To keep up with the Amazons of the world, every retailer needs to get better at using customer data – but not all of us have the budget of a retail giant. By being agile, there are ways to beat Amazon at its own game.
One example is London-based augmented reality e-marketing agency Quander. It’s leading the way in digital marketing by taking customer experience to a new level. Quander’s service is all about applying AR (augmented reality) experiences to add a more personalised experience to a real-world situation: for instance, the Sky Studios immersive experience at The O2 Centre in London is a high footfall venue, open 364 days a year, where visitors can enjoy a range of interactive television experiences and create their own shareable photos and videos. A Quander web app allows customers to touch multiple experiences and gather their photos and videos in one place — from immersive VR that puts them inside TV shows, to a news desk where they can step into the broadcasting spotlight.
Not only does this make social sharing easy for customers, it means that Sky is able to draw insights from the various digital and in person touchpoints. Data keeps the user experience fresh, but also allows Quander the ability to offer more to other companies within the space, and to make recommendations for the success of future campaigns. It does that by tracking and curating individual experiences, allowing the experiential space to ‘learn’ about the user from the moment they check-in.
Data drives recommendations in context
Increasingly, this sort of data-fuelled marketing experience is at the forefront of smart
marketing and analytics. The problem is that hyper-personal recommendations can only be generated with the right technology, as that’s the only way to embed more intelligence into a recommendation engine.
For digital marketing specialists like Quander, the answer that’s emerging to do this is a graph database – specifically, using the power of graph software to identify customer
behavioural patterns and analyse them in order to make recommendations in context .
Take another example: The eBay App for Google Assistant is another intelligent recommendation technology that shows the kind of graph-powered hyper personalisation that brands need to offer to keep the interest of their consumers.
The app is essentially a chatbot powered by a way of organising data that supports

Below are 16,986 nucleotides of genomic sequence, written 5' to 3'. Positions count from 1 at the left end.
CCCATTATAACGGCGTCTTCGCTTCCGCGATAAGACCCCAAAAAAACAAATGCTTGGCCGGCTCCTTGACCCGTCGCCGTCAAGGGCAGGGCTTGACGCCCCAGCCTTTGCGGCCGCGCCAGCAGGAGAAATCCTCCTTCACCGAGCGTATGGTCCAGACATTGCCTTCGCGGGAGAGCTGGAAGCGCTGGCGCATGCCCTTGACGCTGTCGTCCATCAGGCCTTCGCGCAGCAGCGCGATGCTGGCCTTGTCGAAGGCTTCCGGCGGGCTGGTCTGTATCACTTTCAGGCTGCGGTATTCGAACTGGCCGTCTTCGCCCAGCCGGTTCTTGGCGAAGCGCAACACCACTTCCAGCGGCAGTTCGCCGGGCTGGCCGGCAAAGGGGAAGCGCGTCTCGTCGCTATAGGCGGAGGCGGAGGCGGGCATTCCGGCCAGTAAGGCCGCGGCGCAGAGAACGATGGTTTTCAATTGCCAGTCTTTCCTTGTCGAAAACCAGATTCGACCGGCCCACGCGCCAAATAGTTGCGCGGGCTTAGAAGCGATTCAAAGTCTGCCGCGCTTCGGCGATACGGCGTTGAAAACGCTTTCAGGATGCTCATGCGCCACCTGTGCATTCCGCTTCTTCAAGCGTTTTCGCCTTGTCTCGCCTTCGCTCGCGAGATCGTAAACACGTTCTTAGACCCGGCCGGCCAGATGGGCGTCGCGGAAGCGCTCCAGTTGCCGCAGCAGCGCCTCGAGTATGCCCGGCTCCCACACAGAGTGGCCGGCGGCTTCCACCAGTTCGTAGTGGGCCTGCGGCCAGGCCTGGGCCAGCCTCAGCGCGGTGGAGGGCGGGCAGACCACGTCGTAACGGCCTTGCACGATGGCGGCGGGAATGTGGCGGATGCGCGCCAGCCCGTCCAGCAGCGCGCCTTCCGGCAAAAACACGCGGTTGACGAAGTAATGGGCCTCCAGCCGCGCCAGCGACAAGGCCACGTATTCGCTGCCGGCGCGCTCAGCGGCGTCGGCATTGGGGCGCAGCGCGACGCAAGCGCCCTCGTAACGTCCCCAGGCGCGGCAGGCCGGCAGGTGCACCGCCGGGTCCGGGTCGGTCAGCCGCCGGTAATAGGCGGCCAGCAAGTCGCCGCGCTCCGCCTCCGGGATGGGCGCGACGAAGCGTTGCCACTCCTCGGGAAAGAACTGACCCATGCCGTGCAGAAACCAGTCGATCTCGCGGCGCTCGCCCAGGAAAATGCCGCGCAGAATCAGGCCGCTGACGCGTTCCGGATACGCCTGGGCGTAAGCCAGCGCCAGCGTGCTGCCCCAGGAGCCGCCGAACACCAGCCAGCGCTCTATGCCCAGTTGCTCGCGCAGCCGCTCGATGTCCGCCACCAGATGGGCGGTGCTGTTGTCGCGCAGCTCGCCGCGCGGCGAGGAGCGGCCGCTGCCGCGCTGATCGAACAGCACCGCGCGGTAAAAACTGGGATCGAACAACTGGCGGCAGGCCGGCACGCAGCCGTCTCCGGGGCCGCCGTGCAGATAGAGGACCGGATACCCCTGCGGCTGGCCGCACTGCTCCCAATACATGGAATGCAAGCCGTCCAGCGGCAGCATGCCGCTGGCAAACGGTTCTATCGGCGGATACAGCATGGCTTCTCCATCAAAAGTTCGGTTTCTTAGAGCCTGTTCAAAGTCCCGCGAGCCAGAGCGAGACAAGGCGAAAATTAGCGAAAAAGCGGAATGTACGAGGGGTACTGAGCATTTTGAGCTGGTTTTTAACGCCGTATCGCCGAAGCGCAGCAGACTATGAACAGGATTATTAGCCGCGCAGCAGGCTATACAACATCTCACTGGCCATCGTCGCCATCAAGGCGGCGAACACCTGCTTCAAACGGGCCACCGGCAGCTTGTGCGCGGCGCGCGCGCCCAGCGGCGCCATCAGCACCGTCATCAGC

conversational commerce, and is designed to provide a seamless, personalised shopping experience, enabling you to check out the prices of products you request and find the best deal, simply by asking.
The system, which runs off Google voice technology, works by asking qualifying questions so it can quickly serve up relevant product examples to choose from. To accomplish this requires a powerful combination of NL (natural language) processing, ML (machine learning), accurate predictive analytics, a distributed, real-time storage and processing engine — and a graph database on top, to make all the real-time data connections required. And as eBay’s Chief Product Officer has publicly stated, existing product searches and recommendation engines were unable to provide the right contextual information within a shopping request.
This prompted him and his team to develop a bridge between regular search and natural language search using a graph database to process all the real-time data connections required.
The SQL queries are too complicated
Why do both of these great personalised recommendations systems use graph technology?
Because it’s perfect for helping refine a search against inventory with context, with ways of representing connections inside your data based on shopper intent. This allows the retailer to build up its internal profile of the customer and working with that profile is a great way of generating its hyper-personal and relevant suggestions. US shopping giant Walmart judges it now has “a perfect tool for real-time product recommendations”. Graphs are helping it understand not just “our online shoppers’ behaviour” but also the relationship between its customers and products, providing a perfect tool for real-time product recommendations.
Meanwhile, Wobi, an Israeli financial services price comparison website uses details of
customers to provide best value offers to users. To achieve this detailed level of customer understanding, it constructed a single customer database so it could rapidly drill down into each individual’s history and add new information on the fly. This is exactly the kind of feature that graph databases provide.
Graphs are also exemplary at supporting real-time decision making: a purpose-built, native graph database offers exceptional performance — even with millions of connections, the application is highly responsive to user requests. And why can’t you do all this using a standard relational database? Writing, building and running the SQL queries you’d need to even try and do this is too complicated, and often can’t deliver the information quickly enough — and for really useful recommendations, real-time contextual information has to be accessible.
Retail brands have huge volumes of data, but are struggling to find the best way to use it to help their customers and their bottom lines. If they are going to succeed in building these hugely sophisticated recommendations engines, the sector has to be able to leverage data connections and join the dots between the relationships. This is where graph software can help firms from Quander to Wobi — and you and your next retail offer.